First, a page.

The team that won not only 1st place in the undergraduate division but ALSO was the top scoring team of undergraduates and graduates and so will represent us at APICS 2017 was Harvey Mudd College. Although I’m the chair of the competition and excited about how amazing EVERY team performed at the event, I am especially thrilled because Harvey Mudd is an APICS Inland Empire Chapter student team. CONGRATS Alexa LeJoe SinopoliShaan Gareeb and Katherine (Yoo Jeong) Shim! (And Kash Gokli, your academic advisor).

Harvey Mudd College

One tip to implement this week:

Take what these students did to heart and think about how you can continually improve your technical skills AND your communication/presentation skills. I find that my clients often think about investing in technical skills but rarely think about communication and presentation skills yet one without the other doesn’t work.

Deliberately sketch out a plan. Select 1 technical skill and 1 communication skill you’d like to improve. Even if you have a long list (we all do!), just select one in each category that you think will be especially beneficial to your career in the next year. My clients find that if they select intelligently and FOCUS in execution, they succeed. Let me know how it goes.

Looking for more ideas to keep your supply chain connected? Access more tips and resources on my blog. And keep connected by subscribing to my newsletter and email feed of “I’ve Been Thinking…”

 



Successful CEOs/Presidents & Leadership

August 8th, 2016

supply chain

Our APICS Inland Empire chapter went on a tour of Paulson Manufacturing, and it was simply excellent! It reminded me of how powerful the influence and impact of the CEO is on an organization. Roy Paulson, the President, not only spent considerable time with us talking about the market, his strategy, obstacles and technology but he also personally walked us around his facility.

I will dedicate a future Profit through People article to some of Roy’s wisdom; however, one concept that permeated the day was the power of leadership. Roy talked about working in every job at his facility. He learned from all sorts of different people including the government. He isn’t afraid to spend countless hours on what he knows could be important. He is willing to talk about failures as well as successes. And, he has so many ways of giving back to the community — and the nation — that it could take years to wind down some of these responsibilities. Do you think his people follow? Of course!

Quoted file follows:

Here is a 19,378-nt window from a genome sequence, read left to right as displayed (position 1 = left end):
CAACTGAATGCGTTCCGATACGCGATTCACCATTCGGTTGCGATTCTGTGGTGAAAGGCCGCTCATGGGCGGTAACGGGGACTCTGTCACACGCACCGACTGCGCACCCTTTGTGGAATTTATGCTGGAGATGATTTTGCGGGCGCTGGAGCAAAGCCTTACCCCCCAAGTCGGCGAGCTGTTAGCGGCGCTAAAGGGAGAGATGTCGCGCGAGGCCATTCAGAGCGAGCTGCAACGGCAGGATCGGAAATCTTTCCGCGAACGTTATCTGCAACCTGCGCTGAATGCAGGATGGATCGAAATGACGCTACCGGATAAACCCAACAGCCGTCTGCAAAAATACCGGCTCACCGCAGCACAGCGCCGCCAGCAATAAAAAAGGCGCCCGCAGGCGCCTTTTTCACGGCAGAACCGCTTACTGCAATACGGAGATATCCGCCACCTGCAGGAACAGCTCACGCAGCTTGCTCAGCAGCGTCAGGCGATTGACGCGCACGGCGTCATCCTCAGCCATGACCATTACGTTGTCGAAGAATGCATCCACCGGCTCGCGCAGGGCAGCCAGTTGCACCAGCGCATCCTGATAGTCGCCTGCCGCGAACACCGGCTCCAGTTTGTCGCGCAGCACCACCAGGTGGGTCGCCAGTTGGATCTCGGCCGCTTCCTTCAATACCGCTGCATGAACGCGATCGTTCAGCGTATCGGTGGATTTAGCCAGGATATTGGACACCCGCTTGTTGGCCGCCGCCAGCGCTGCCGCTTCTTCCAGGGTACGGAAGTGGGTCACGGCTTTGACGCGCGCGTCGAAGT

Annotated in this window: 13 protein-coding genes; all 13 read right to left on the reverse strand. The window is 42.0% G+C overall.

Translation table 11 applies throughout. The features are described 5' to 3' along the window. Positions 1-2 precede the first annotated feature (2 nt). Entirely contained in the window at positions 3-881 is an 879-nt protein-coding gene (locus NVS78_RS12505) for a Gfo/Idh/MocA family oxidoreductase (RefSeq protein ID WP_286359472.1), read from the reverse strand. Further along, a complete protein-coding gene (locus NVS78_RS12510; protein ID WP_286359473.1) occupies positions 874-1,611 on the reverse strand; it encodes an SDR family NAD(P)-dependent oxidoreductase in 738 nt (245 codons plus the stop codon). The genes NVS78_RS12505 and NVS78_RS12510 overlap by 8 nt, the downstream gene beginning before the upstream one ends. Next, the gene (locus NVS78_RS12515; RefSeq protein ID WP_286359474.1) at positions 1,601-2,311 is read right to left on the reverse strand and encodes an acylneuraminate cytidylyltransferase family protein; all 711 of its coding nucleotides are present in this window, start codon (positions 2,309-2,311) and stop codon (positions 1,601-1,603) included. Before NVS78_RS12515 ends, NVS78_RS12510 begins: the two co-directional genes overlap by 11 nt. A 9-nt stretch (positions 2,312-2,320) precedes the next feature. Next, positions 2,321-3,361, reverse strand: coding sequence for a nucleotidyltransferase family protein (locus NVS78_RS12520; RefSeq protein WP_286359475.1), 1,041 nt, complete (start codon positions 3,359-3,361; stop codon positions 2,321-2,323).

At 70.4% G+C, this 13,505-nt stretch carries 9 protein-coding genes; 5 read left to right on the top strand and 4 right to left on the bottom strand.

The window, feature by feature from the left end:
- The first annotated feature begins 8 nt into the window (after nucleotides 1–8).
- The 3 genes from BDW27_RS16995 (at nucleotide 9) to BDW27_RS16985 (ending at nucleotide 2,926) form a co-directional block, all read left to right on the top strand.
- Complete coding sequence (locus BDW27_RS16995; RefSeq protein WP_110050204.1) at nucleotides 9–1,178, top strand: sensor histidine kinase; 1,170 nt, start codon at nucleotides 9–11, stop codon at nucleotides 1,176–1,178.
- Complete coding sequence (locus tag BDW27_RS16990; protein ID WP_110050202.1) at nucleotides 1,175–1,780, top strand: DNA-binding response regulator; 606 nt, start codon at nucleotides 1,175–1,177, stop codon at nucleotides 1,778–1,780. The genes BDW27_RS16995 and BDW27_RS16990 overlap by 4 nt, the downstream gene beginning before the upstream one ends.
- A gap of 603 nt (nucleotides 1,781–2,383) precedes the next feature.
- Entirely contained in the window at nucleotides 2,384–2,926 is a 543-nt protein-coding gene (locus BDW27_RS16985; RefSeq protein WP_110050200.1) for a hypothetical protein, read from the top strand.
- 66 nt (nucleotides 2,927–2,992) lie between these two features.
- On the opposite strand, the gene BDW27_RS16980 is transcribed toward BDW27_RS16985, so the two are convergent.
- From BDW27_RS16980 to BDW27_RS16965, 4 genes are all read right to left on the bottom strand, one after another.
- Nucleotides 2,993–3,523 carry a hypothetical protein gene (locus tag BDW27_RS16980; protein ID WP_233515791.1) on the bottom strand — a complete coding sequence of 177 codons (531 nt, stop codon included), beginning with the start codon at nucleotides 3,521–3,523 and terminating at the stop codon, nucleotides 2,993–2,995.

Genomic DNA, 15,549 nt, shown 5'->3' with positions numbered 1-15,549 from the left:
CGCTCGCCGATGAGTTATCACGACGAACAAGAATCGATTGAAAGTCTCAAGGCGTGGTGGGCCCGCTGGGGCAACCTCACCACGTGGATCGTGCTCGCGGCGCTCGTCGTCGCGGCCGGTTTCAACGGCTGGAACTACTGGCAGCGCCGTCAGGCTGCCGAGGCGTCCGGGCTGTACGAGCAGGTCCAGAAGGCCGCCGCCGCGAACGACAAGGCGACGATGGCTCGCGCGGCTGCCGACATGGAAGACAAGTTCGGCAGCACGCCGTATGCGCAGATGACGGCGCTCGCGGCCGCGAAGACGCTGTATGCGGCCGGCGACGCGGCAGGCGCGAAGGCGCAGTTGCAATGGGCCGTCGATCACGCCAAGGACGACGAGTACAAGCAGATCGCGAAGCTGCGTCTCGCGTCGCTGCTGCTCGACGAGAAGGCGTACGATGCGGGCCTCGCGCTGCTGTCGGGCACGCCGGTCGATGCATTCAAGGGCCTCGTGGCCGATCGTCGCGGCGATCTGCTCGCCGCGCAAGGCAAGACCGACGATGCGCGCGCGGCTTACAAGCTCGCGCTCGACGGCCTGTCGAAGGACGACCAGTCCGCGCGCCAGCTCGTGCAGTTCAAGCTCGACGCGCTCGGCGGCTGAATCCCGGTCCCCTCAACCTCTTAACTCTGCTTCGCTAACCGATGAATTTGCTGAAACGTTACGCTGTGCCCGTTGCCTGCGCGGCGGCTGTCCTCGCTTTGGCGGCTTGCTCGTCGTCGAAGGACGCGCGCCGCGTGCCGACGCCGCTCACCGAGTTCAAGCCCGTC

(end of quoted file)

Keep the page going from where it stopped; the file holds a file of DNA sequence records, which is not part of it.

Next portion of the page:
Here’s our picture at the end of the tour (by his 3D printer):

Paulson Manufacturing

One tip to implement this week:

So, perhaps you cannot join President Obama’s export council this week (since this is one of Roy’s many roles) but you can make progress in terms of leadership. Part of leadership is listening.

If you are in a leadership position, make a conscious effort to listen and walk in a new set of shoes for the day. You might learn something that could have a powerful impact on your business. I’d also like to suggest that you set aside time for thinking about strategy.

If you are not in a leadership position, do not despair. I cannot tell you how people I’ve seen who have had a profound impact — with followers throughout the company — who were not in a direct leadership role. Start building your skills. Ask questions and listen. I bet you’ll pick up on something in short order that you could recommend to leadership or improve on your own, starting immediately. Let me know how it goes. 

Looking for more ideas to keep your supply chain connected? Access more tips and resources on my blog. And keep connected by subscribing to my newsletter and email feed of “I’ve Been Thinking…”